Visiting an exhibition is undoubtedly an exhilarating experience and mouthwatering prospect for all art lovers. To satiate this hunger, the Marmottan Museum in Paris has presented art enthusiasts with the unexpected surprise of more than 100 pieces of engravings — their creations ranging from the 15th century to the present day.
Originally only used to communicate news, long before the printing press and photography were invented, engraving improved as an art form with the passage of time and better techniques and, eventually, began attracting celebrated artists such as Albrecht Durer, Rembrandt, Degas, Corot and so many other masters. They gave a physical shape to their imaginings by carving figures on copper or bronze plates and then printing them on wooden, textile or paper sheets, using inks of different colours.
As scientific inventions revolutionised modes of communication and information transfer, these works were deemed to no longer be of any practical use, which explains why so few have survived. Nevertheless, two museums in Switzerland, not to forget the Tate Gallery in London, have conserved lots of pieces belonging to the era when engraving was at its pinnacle.
The organisers at the Marmottan were able to borrow the current collection of more than 100 works from Switzerland’s William Cuendet and Atelier St. Prex museums. The exhibition also remains devoted to the history of printmaking and its various forms, leading visitors to the surprising conclusion that engraving had actually never died, and has remained one of the richest and most subtle inventions of art.
A fascinating exhibition sheds light on the art of engraving, which was originally employed only as a means for news communication but went on to inspire Impressionism
Looking at these works on display at ‘The Art of Engraving’ exhibition, one suddenly becomes aware of the fact that, even if created for practical reasons as a means of information in an age devoid of newspapers, magazines or television, this style had inspired a host of artists by the end of the 19th century.
A number of French painters such as Edgar Degas and Odilon Redon (not to forget the 18th century British genius William Hogarth, whose celebrated chef d’ oeuvre The Enraged Musician remains one of the most admired pieces at the Tate Gallery in London) used reflections of light inspired by the engraving technique as the principal character in their works. It was a style that would inspire Impressionism, led by Claude Monet — whose legendary painting Impression, Rising Sun lent its name to the movement.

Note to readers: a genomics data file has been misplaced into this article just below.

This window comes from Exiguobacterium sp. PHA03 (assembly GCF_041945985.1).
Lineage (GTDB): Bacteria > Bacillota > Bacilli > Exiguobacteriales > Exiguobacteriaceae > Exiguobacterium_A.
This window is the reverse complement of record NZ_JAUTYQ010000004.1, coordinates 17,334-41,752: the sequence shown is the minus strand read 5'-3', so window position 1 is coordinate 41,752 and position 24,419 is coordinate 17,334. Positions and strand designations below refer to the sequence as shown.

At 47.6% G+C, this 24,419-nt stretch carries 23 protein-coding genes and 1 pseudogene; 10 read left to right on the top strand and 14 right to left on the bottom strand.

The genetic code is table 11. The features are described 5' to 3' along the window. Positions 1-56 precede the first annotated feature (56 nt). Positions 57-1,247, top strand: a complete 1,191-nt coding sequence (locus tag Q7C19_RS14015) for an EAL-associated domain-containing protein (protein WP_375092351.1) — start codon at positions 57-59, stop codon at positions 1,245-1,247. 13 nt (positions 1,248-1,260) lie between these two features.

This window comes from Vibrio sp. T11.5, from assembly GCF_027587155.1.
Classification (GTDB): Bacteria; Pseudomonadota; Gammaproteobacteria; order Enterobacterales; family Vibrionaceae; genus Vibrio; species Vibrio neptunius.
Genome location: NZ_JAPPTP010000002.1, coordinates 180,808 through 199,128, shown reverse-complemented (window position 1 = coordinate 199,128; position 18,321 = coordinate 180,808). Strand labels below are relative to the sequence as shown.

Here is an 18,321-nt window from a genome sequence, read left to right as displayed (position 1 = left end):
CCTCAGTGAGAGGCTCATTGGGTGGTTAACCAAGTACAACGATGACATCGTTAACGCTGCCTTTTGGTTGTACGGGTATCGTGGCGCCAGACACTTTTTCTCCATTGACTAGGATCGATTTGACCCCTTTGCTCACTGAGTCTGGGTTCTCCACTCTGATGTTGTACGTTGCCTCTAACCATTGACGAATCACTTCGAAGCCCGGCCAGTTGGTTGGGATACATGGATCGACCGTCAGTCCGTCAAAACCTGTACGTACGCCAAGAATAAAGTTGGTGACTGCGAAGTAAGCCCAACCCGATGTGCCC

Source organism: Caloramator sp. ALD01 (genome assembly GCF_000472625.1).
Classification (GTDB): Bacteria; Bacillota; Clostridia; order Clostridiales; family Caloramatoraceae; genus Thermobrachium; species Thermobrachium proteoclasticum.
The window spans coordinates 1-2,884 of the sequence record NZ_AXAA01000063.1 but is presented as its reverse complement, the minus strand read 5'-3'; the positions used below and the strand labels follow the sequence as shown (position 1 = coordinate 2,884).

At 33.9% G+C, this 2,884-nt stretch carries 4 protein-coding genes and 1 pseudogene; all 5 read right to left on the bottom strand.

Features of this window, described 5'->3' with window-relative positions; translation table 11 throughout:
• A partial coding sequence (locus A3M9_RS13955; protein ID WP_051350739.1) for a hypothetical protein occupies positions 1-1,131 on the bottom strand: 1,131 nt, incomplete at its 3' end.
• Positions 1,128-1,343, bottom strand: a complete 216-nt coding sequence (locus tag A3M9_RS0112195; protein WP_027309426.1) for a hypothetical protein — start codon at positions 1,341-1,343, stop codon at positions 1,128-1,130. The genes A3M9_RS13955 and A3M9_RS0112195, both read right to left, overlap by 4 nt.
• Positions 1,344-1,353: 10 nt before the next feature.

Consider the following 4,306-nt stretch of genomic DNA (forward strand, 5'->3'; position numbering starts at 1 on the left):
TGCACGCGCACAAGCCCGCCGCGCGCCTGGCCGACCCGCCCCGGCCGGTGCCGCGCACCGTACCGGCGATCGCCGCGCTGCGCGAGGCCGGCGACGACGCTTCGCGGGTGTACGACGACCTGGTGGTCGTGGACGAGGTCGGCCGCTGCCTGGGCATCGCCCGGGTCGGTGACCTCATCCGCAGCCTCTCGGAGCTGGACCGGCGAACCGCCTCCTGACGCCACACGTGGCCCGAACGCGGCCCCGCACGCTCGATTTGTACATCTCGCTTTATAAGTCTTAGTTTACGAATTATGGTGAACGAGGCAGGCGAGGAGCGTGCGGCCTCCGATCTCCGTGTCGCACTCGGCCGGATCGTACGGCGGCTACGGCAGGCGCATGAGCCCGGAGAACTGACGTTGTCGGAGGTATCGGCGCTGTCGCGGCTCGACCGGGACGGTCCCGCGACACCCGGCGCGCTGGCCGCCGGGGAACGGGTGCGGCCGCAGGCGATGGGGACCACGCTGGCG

This unusual exhibition also lays emphasis on the diversity of the technique, thus making it possible for visitors to reflect on this art form’s history, from the earliest woodblock printings in the 15th century to a number of later inventions. These images make you ponder as you learn about the creative links between old masters and many contemporary artists. Hence, a number of works by Rembrandt, Canaletto, Goya, Lorrain, Daumier, Degas, Redon, Bonnard and even Picasso astonish you in a new light.
The exhibition is divided into a number of sections, in which the themes, functions and processes of engraving are successively explained. One is surprised to notice that even landscape paintings that employed this technique are part of the show, with a number of metal plates on display worked on by artists such as Claude Lorrain, Rodolphe Bresdin and Giorgio Morandi.
An important section is dedicated to works by 19th century artists such as Redon, Bonnard, Manet, Degas, Toulouse Lautrec and Fantin-Latour. The technical prowess that has always fascinated engravers and enlivened their discussions in the workshops, is also part of the exhibition.
The last section is devoted to the invention of a new technique called heliogravure, which was worked on from the middle of the 19th century by a number of photographers. They gave a tactile and lively dimension to their images and transferred them, using modern techniques, on copper plates before printing them on paper sheets and canvases.
‘The Art of Engraving’ is on display at the Marmottan Museum, Paris from July 5-September 17, 2023.
The writer is an art critic based in Paris.
He can be reached at firstname.lastname@example.org
Published in Dawn, EOS, August 6th, 2023